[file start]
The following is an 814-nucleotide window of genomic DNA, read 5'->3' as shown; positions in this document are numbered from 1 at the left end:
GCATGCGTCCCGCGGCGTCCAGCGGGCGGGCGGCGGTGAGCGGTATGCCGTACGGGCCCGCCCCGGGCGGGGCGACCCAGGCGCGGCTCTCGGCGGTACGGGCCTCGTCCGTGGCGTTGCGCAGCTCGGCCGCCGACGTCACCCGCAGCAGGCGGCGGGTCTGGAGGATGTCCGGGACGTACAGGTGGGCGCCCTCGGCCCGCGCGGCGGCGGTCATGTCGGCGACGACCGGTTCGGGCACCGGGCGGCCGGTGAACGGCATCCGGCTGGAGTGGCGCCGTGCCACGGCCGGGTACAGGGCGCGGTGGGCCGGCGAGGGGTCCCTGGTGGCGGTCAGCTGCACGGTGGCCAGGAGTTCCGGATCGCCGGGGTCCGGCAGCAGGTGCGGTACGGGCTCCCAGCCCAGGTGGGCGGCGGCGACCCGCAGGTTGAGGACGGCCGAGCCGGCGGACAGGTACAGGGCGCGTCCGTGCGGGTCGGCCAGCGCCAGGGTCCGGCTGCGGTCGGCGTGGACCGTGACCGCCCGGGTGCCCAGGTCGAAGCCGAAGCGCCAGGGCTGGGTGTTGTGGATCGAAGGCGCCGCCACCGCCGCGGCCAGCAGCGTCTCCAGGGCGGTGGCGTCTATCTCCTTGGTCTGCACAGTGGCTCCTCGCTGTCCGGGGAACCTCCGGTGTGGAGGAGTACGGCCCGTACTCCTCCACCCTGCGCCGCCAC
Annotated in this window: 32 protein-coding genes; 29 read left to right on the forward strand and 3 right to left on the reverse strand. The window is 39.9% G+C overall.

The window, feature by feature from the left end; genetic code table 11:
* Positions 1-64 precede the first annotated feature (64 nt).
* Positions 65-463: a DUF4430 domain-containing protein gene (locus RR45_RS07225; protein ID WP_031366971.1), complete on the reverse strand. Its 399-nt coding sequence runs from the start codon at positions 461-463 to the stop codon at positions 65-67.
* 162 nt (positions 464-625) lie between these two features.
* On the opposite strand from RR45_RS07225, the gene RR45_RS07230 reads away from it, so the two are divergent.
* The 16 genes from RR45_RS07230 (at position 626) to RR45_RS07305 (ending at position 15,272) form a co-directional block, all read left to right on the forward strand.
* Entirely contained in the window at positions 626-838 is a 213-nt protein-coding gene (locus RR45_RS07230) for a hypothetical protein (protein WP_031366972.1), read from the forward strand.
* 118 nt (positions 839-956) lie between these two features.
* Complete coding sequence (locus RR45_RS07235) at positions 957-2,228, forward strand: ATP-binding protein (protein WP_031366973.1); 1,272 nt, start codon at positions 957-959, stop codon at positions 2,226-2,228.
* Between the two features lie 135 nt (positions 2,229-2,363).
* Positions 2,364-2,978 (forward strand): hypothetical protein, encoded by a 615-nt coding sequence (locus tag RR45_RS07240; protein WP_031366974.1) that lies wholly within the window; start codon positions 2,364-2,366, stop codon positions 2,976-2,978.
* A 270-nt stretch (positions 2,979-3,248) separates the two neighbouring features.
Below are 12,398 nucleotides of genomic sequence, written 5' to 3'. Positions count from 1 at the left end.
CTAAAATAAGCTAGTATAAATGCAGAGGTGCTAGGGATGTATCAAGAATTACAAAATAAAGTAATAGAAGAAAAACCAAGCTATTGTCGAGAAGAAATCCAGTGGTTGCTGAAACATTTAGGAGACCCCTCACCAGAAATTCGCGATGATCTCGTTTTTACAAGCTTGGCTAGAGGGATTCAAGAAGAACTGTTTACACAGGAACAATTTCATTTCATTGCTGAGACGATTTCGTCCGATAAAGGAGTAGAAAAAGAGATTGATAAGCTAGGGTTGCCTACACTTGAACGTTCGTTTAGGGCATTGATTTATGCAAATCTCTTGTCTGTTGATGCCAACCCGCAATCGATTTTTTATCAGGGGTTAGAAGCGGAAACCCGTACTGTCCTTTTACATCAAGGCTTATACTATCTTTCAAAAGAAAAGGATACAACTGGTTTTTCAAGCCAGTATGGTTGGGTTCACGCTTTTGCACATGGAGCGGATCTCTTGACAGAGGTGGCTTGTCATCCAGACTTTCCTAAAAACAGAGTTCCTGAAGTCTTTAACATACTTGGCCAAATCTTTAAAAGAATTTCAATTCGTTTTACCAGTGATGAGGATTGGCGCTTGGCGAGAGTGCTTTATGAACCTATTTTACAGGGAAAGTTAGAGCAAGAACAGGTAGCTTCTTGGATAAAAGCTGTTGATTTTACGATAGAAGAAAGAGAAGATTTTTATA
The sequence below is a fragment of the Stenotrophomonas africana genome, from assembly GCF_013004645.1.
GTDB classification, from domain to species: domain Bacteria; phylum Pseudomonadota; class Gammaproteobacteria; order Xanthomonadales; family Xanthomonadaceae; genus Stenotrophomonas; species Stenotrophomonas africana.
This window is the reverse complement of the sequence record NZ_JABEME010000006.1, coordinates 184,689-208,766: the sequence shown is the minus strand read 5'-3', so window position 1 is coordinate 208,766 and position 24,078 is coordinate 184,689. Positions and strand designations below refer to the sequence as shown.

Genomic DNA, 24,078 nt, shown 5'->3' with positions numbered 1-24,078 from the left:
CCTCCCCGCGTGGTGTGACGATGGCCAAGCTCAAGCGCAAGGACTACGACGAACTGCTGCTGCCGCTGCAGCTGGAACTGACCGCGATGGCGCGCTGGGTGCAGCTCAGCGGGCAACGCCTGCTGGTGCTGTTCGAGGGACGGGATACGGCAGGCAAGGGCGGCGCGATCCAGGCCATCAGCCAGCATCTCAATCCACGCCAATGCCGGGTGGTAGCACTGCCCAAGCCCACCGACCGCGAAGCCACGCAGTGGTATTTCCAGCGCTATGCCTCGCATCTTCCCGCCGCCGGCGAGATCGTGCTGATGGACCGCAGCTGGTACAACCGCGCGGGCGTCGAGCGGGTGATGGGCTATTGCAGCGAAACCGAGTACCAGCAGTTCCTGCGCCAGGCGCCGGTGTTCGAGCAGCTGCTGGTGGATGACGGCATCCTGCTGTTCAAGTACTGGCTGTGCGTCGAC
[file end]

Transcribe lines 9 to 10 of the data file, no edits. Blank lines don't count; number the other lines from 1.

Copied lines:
* The 16 genes from RR45_RS07230 (at position 626) to RR45_RS07305 (ending at position 15,272) form a co-directional block, all read left to right on the forward strand.
* Entirely contained in the window at positions 626-838 is a 213-nt protein-coding gene (locus RR45_RS07230) for a hypothetical protein (protein WP_031366972.1), read from the forward strand.